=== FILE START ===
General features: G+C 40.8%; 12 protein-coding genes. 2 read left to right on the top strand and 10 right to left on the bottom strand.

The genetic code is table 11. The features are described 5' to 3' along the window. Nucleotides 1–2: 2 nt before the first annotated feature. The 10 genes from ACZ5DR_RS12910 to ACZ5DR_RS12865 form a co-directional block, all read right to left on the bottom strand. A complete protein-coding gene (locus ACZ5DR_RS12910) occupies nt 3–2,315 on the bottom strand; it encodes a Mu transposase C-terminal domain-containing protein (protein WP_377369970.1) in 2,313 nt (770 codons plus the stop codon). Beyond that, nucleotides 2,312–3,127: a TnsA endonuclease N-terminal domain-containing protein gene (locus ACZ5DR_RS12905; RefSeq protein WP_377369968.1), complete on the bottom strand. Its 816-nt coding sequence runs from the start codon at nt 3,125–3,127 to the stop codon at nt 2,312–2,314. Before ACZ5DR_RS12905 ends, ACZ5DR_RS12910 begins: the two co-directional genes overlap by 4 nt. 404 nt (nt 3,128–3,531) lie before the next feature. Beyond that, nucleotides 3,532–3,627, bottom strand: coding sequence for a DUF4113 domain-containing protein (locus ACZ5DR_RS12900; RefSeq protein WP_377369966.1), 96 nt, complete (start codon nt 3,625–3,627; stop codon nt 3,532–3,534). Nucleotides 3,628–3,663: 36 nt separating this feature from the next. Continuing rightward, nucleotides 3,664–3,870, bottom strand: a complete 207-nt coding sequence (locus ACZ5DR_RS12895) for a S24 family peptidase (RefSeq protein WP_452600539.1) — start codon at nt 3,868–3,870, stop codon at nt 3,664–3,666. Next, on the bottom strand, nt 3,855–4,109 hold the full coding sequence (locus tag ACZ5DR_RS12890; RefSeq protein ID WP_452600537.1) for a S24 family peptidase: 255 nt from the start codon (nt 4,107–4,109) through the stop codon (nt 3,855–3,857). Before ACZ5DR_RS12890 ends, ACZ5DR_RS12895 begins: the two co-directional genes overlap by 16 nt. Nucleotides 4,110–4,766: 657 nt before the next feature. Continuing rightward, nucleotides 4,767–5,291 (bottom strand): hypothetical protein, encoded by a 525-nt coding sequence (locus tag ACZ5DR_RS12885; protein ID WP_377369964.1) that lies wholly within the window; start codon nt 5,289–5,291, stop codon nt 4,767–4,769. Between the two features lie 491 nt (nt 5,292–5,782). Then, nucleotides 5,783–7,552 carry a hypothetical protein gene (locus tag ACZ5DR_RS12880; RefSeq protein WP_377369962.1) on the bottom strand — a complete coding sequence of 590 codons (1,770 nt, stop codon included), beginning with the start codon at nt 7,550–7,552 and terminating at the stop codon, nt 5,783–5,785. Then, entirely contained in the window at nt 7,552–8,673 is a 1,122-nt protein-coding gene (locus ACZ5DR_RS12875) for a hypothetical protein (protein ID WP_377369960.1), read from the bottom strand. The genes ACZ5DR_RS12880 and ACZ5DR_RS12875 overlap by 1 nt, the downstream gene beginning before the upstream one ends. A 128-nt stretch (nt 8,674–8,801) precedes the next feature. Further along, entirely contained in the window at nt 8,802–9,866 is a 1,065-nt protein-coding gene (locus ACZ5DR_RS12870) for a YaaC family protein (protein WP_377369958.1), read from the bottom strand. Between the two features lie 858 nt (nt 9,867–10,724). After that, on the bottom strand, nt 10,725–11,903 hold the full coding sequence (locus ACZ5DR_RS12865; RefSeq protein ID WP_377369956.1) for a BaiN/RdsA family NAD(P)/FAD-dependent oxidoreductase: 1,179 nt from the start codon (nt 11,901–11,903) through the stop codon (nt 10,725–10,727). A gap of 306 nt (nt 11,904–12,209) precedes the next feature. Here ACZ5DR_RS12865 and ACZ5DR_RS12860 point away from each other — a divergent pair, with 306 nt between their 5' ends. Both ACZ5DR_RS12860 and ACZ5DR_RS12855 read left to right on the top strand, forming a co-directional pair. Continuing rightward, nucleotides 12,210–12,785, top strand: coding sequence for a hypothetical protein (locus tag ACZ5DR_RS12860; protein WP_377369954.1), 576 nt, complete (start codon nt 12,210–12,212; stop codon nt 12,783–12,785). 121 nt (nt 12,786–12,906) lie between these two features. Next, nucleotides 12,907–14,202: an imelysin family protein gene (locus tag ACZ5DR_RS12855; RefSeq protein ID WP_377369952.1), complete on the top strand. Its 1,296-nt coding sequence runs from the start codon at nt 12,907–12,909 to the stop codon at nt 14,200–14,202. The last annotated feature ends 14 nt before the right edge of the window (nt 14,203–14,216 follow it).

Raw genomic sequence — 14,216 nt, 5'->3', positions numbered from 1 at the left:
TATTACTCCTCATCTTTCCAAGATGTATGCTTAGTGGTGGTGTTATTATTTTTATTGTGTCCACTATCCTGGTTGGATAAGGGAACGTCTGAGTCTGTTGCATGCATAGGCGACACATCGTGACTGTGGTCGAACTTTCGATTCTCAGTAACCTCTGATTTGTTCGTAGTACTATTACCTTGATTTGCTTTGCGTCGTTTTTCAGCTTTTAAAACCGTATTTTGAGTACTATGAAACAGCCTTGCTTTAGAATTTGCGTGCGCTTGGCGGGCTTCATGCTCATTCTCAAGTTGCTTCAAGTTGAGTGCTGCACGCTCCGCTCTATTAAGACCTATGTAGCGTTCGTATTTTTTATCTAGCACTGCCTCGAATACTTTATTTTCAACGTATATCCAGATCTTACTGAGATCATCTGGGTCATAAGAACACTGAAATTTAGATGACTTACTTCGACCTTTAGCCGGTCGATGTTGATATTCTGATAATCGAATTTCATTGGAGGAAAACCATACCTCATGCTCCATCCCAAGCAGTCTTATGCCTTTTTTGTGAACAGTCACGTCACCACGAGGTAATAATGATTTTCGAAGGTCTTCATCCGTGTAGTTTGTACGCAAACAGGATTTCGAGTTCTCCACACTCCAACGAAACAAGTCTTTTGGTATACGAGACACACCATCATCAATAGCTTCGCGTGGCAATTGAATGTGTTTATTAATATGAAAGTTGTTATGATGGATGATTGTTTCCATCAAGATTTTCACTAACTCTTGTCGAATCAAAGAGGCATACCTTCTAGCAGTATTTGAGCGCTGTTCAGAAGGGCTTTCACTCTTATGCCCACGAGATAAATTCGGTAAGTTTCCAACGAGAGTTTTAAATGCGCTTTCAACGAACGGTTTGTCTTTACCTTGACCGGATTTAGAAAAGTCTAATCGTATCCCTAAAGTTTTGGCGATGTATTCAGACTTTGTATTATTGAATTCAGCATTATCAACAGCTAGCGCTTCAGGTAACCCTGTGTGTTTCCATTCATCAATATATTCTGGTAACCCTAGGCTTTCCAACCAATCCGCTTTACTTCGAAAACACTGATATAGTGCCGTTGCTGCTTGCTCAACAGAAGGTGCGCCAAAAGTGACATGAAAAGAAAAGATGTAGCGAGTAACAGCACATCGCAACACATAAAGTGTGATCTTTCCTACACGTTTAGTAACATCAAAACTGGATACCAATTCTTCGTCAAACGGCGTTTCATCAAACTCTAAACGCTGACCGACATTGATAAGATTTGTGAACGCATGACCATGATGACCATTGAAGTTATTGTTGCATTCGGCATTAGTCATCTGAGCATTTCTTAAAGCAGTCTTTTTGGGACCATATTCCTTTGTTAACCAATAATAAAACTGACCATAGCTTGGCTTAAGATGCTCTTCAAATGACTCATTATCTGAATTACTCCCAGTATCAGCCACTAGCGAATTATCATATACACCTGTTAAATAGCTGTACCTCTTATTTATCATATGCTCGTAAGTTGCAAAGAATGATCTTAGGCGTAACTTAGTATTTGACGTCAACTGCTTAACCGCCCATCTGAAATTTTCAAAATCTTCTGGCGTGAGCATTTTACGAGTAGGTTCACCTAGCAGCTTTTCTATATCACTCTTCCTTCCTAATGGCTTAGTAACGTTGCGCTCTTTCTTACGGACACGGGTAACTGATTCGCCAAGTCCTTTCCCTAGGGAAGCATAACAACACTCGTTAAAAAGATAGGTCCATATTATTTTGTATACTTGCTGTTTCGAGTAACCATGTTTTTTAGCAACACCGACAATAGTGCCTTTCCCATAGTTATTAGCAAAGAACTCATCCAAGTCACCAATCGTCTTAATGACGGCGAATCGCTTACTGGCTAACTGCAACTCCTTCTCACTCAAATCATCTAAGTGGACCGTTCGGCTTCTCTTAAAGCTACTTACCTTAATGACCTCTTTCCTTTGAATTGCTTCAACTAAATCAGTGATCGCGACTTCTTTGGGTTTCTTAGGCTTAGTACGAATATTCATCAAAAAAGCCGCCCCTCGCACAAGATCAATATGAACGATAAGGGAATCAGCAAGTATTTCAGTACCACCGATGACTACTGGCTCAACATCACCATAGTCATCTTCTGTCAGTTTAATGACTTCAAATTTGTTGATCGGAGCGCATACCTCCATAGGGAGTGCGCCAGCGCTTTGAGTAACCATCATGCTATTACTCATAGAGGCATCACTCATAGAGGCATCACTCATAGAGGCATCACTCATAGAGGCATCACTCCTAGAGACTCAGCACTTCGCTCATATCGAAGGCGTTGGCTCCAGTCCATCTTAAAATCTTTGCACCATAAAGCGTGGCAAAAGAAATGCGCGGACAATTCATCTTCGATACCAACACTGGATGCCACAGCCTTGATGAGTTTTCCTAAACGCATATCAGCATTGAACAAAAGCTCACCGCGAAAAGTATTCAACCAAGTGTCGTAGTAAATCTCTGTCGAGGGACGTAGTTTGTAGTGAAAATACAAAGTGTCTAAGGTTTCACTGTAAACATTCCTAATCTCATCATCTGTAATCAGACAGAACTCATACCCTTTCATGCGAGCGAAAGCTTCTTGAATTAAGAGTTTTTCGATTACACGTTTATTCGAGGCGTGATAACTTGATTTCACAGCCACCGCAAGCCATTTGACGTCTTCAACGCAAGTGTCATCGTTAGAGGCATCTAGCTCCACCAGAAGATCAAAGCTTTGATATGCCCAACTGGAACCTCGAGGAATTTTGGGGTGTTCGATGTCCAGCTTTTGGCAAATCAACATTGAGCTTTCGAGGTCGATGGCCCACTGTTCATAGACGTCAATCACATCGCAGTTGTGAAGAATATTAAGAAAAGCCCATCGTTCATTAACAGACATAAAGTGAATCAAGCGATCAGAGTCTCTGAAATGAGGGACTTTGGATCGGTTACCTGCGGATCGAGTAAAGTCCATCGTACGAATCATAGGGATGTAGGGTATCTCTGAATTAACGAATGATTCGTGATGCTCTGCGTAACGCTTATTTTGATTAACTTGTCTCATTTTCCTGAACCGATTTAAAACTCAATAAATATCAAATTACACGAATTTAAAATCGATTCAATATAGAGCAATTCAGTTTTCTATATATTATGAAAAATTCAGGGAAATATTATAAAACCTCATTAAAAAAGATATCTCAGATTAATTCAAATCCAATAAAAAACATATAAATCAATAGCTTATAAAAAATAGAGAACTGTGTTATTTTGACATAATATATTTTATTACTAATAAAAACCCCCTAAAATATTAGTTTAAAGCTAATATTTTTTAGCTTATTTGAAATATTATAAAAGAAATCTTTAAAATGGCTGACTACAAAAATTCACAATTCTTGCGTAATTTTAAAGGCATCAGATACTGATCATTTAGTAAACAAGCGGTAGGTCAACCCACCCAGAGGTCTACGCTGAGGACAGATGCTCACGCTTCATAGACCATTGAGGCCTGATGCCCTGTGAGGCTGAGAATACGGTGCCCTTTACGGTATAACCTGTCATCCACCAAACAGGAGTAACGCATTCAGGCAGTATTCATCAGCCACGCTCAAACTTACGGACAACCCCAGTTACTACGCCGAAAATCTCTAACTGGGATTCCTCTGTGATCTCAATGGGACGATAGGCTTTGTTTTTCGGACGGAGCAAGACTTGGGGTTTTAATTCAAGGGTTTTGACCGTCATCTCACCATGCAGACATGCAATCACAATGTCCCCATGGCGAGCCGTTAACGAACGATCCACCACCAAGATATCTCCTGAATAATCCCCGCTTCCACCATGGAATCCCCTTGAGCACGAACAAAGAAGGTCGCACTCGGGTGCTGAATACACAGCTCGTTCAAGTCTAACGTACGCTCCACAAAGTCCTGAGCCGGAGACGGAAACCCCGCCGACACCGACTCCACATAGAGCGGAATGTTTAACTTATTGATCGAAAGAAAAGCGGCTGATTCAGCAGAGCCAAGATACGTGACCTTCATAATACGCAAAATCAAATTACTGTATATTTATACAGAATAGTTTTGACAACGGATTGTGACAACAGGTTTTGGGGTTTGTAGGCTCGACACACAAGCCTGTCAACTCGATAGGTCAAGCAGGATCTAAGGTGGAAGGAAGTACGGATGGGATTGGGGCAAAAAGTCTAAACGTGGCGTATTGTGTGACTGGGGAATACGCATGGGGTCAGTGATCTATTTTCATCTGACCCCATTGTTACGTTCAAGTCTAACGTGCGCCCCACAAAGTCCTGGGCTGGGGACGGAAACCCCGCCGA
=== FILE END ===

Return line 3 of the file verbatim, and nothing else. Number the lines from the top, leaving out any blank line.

Raw genomic sequence — 14,216 nt, 5'->3', positions numbered from 1 at the left: